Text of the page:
It has become somewhat fashionable again to claim that Paul ruined the Gospel of Jesus by making it all bloody and such, for getting that Christ came proclaiming the Kingdom of God, not some atonement theory (yes, I’m referring to the Brian McLaren’s new book).
Well, this afternoon I came across this and thought it worth of spreading around. It is from Albert Schweitzer‘s “The Mysticism of St. Paul.”
The inner character [of Paul’s thought] is determined by the fact that Paul has thought out his concpetion of redemption through Christ within the sphere of belief in the Kingdom of God. In Paul’s mysticism the death of Jesus has its significance for the believers, not in itself, but as the event in which the realisation of the Kingdom of God begins. For him, believers are redeemed by entering already, thorugh the union with Christ, by means of a mystical dying and rising again with Him…, this state being that which they are to possess in the Kingdom of God. (p. 380)
Is the alternative “Jesus or Paul” a real alternative, or should the phrase run, for us, “Jesus and Paul”?
Paul Preaches the Gospel of the Kingdom of God and of Jesus as the Coming messiah in the form which it must necessarily take in consequence of hte death of Jesus having already occurred, and of the assigning to this death of the significance of the initial event of the Coming of the Kingdom. In the mystical redemption-doctrine of Paul the Primiteive-Christian faith discharges the task it had been set of bringing the belief in the expected kingdom, and the redemption which goes with the Kingdom, into logical connection with the belief that Jesus who had died was the Coming Messiah. (p. 390)
Schweitzer connects the death of Christ with the eschatological atonement through which the Kingdom of God comes. Anyway, it just seemed like coming from a non-evangelical, German scholar, that at least we should be a little more thoughtful about how Paul and Jesus relate to each other, not assume a corruption or disjunction too quickly between the two.
So this summer I read A Canticle for Leibowitz, and loved it. It is a post-apocalypic novel about the monks of St. Leibowitz who preserve the “memorabilia” of the previous (our) lost civilization, destroyed in a nuclear holocaust. The novel works its way through three different time periods as new generations grapple with the lost sciences and their eventual recovery. It is just brilliant. When Walter E. Miller wrote the novel in 1960, the threat of nuclear war was on everyone’s mind. But now, are we really going to blow everything to kingdom come, or will world end in a different manner?
I have a sense that it will end differently, and not out of fear of other humans. It no doubt will still be motivated out of fear. But fear of what?
Here is my idea. What if we immunized ourselves to death out of fear of some pandemic? Really, what if we, in trying to create a vaccine, for say the swine flu, we ended creating some killer strain that wipes out 3/4ths of the world population. I’m talking about the scale of 12 Monkeys (great movie!) or 28 Days Later. I’m just wondering because I have heard rumors that we are headed toward the possibility of forced vaccines if the swine flu truly does escalate (here, here, and a video here), and what if it backfires or instead causes the pandemic.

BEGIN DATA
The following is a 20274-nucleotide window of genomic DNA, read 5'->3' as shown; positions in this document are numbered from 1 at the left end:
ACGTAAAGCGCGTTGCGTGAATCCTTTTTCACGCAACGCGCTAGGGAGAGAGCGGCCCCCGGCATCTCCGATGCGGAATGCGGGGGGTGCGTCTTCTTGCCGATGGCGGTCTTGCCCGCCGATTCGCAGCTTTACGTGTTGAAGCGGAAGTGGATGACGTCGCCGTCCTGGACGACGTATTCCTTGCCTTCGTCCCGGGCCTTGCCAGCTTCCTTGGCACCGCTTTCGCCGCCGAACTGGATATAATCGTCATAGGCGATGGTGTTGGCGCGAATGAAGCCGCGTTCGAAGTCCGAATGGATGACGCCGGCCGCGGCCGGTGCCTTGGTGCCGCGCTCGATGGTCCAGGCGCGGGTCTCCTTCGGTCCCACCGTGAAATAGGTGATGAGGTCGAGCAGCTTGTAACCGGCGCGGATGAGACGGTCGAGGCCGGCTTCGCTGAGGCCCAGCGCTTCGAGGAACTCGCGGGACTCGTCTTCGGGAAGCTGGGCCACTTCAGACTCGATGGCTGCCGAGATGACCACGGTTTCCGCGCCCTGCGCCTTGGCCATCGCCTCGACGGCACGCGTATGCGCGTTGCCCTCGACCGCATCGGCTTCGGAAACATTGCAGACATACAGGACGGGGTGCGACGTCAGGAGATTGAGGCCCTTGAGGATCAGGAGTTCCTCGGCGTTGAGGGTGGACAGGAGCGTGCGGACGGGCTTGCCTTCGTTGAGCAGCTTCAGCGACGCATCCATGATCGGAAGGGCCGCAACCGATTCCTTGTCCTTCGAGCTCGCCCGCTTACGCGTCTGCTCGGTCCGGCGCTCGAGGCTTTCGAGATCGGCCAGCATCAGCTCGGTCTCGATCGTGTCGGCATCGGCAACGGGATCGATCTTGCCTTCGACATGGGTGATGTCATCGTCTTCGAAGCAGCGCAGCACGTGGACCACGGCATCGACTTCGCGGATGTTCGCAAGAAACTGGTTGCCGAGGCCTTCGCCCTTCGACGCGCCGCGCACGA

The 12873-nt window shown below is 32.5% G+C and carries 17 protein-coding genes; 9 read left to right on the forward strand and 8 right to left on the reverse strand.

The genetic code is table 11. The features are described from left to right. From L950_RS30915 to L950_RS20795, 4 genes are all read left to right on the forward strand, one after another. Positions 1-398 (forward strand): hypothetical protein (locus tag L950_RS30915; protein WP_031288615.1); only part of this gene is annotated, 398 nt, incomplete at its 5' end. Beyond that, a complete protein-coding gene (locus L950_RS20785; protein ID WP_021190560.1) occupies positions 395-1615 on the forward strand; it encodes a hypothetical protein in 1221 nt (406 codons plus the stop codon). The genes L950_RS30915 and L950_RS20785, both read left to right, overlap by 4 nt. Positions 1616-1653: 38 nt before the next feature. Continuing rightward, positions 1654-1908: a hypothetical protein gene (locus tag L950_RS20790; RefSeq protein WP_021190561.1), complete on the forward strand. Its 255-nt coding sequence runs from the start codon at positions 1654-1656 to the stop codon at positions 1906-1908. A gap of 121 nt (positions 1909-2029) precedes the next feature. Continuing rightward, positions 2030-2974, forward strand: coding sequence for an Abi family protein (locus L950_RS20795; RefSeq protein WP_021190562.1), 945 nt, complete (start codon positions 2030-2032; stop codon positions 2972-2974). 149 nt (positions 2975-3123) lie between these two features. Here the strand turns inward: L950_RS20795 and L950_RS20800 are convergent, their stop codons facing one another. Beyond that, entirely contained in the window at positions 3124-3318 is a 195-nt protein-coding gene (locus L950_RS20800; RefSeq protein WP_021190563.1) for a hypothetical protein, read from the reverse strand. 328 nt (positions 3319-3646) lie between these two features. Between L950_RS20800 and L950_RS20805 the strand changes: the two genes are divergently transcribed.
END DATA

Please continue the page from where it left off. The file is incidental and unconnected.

To add fuel to the fire, below is a hip-hop version of an anti-vaccine announcement. it is pretty fun and somewhat informative (well, maybe). But it still makes one think. Also, if you are interested, you can choose your own apocalypse (at least for America).
But let me know how you think the world will end. Or rather, what do the bowls and scrolls of Revelation contain?
I just finish a great book, and now I’m reading one that is blowing my mind.
The book that I recently finished is KojinKaratani’sTranscritique: on Kant and Marx. There is just too much to go into here. In fact I will probably spend much of the next month posting about it. His understand of the interrelation between the trinity of Capital, Nation, and State true open up helpful ways of understand globalization and individual states, as well as possible resistance to exploitative capitalism. Very philosophical. A tough read.
The one I’m currently reading is Wendell Berry’s Art of the Common Place: The Agrarian Essays. It is honestly the most refreshing commentary on American life I have ever read. It is very accessible, written in a journalistic style rather than a academic one. He just pulls all these threads together. If you are at all concerned about ecological issues, the local economy, body and the earth, or if you read (or want to read Crunchy Cons, which is quite good also).
Thankfully, most of Berry’s essays you can find online (I love the internet). Here are some that I found and that I strongly recommend: